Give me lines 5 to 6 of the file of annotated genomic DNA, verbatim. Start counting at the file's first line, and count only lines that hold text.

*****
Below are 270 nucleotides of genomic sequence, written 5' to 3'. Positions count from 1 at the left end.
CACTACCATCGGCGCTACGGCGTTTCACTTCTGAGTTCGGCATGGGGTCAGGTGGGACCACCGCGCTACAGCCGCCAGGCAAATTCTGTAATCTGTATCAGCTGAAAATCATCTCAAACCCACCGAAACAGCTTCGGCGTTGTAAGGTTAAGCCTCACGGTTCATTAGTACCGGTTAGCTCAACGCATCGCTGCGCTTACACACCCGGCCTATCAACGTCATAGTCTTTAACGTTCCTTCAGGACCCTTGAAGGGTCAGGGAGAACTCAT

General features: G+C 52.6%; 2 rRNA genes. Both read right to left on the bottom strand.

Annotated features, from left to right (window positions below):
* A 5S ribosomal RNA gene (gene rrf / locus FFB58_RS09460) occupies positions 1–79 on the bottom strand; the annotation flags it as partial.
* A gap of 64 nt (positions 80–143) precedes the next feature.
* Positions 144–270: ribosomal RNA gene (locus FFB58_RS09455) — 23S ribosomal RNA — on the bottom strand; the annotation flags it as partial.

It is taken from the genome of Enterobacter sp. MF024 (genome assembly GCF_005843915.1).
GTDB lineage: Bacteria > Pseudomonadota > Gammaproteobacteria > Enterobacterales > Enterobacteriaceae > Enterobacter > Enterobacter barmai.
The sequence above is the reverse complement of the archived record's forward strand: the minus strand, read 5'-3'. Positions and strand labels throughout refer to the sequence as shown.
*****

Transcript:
* A 5S ribosomal RNA gene (gene rrf / locus FFB58_RS09460) occupies positions 1–79 on the bottom strand; the annotation flags it as partial.
* A gap of 64 nt (positions 80–143) precedes the next feature.